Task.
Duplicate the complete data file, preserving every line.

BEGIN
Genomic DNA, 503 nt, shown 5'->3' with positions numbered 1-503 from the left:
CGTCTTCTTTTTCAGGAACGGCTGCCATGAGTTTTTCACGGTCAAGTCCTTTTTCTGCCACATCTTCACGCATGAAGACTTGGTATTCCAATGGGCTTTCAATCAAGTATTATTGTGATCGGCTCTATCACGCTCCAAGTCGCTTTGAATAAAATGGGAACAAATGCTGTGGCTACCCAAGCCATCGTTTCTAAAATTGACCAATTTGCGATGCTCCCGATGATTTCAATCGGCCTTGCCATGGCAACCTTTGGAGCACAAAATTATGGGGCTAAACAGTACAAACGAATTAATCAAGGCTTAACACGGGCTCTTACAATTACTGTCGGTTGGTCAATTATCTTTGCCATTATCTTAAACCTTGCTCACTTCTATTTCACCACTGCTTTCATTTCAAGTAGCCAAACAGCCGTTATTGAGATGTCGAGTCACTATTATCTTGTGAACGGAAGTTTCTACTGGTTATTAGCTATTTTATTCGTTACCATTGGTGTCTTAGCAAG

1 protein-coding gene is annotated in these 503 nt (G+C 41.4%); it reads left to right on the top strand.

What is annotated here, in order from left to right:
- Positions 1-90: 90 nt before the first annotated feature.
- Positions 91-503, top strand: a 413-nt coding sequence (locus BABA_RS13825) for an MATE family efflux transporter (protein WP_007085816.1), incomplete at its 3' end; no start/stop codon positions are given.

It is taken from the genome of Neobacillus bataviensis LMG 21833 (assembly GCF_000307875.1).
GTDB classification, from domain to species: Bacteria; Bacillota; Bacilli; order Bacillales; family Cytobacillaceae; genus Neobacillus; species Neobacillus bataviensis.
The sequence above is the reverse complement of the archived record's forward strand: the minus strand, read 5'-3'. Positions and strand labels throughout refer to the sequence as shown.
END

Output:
Genomic DNA, 503 nt, shown 5'->3' with positions numbered 1-503 from the left:
CGTCTTCTTTTTCAGGAACGGCTGCCATGAGTTTTTCACGGTCAAGTCCTTTTTCTGCCACATCTTCACGCATGAAGACTTGGTATTCCAATGGGCTTTCAATCAAGTATTATTGTGATCGGCTCTATCACGCTCCAAGTCGCTTTGAATAAAATGGGAACAAATGCTGTGGCTACCCAAGCCATCGTTTCTAAAATTGACCAATTTGCGATGCTCCCGATGATTTCAATCGGCCTTGCCATGGCAACCTTTGGAGCACAAAATTATGGGGCTAAACAGTACAAACGAATTAATCAAGGCTTAACACGGGCTCTTACAATTACTGTCGGTTGGTCAATTATCTTTGCCATTATCTTAAACCTTGCTCACTTCTATTTCACCACTGCTTTCATTTCAAGTAGCCAAACAGCCGTTATTGAGATGTCGAGTCACTATTATCTTGTGAACGGAAGTTTCTACTGGTTATTAGCTATTTTATTCGTTACCATTGGTGTCTTAGCAAG

1 protein-coding gene is annotated in these 503 nt (G+C 41.4%); it reads left to right on the top strand.

What is annotated here, in order from left to right:
- Positions 1-90: 90 nt before the first annotated feature.
- Positions 91-503, top strand: a 413-nt coding sequence (locus BABA_RS13825) for an MATE family efflux transporter (protein WP_007085816.1), incomplete at its 3' end; no start/stop codon positions are given.

It is taken from the genome of Neobacillus bataviensis LMG 21833 (assembly GCF_000307875.1).
GTDB classification, from domain to species: Bacteria; Bacillota; Bacilli; order Bacillales; family Cytobacillaceae; genus Neobacillus; species Neobacillus bataviensis.
The sequence above is the reverse complement of the archived record's forward strand: the minus strand, read 5'-3'. Positions and strand labels throughout refer to the sequence as shown.